Promoting Investment under International Capital Mobility: An Intertemporal General Equilibrium Analysis
This paper uses a dynamic computable general equilibrium model to compare, in an economy open to international capital flows, the effects of two U.S. policies intended to promote domestic capital formation. The two policies -- the introduction of an investment tax credit (ITC) and a reduction in the statutory corporate income tax rate -- differ in their treatment of old (existing) and new capital. The model features adjustment dynamics, intertemporal optimization by U.S. and foreign households and firms endowed with model-consistent expectations, imperfect substitution between domestic and foreign assets in portfolios, an integrated treatment of the current and capital accounts of the balance of payments, and industry disaggregation in the United States. We find that the two policies (scaled to imply the same revenue cost) differ in their consequences for foreign and domestic welfare, the balance of payments accounts, international competitiveness, and U.S. industrial structure. The ITC produces larger domestic welfare gains because it is more effective in reducing intertemporal distortions, while the two policies have similar implications for intersectoral efficiency. From the point of view of domestic welfare, the relative attractiveness of the ITC is enhanced when international capital mobility is taken into account, a reflection of international transfers of wealth associated with foreign ownership of part of the U.S. capital stock. Whereas reducing the corporate tax rate improves the trade balance initially, introducing the ITC causes a deterioration of the trade balance in the short run. Reflecting a lower real exchange rate, export-oriented sectors perform better relative to non-tradable industries under a lower corporate tax rate than in the presence of the lTC, especially in the short run.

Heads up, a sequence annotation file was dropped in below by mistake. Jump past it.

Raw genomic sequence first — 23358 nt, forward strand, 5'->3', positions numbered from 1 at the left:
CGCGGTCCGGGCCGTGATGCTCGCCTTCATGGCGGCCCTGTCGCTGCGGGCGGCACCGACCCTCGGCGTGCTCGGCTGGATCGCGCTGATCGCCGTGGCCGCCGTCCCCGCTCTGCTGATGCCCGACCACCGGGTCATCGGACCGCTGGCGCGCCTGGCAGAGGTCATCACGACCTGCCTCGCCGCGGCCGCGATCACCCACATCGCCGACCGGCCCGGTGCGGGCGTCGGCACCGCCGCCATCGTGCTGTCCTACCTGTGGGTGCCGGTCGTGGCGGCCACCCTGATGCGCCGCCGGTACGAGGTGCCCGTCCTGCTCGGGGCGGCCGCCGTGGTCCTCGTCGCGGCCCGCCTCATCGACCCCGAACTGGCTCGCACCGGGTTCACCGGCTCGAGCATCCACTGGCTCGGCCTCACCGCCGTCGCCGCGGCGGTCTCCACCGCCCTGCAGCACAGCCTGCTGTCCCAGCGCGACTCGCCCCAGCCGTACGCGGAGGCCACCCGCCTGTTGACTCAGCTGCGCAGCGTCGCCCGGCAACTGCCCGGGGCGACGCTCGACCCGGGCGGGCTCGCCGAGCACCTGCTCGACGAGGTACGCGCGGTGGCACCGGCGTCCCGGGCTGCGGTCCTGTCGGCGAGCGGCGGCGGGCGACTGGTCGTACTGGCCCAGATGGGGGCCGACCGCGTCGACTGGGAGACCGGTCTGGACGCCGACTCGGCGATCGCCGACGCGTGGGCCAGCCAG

Bovenberg, A Lans & Goulder, Lawrence H, 1993. " Promoting Investment under International Capital Mobility: An Intertemporal General Equilibrium Analysis," Scandinavian Journal of Economics, Blackwell Publishing, vol. 95(2), pages 133-56. citation courtesy of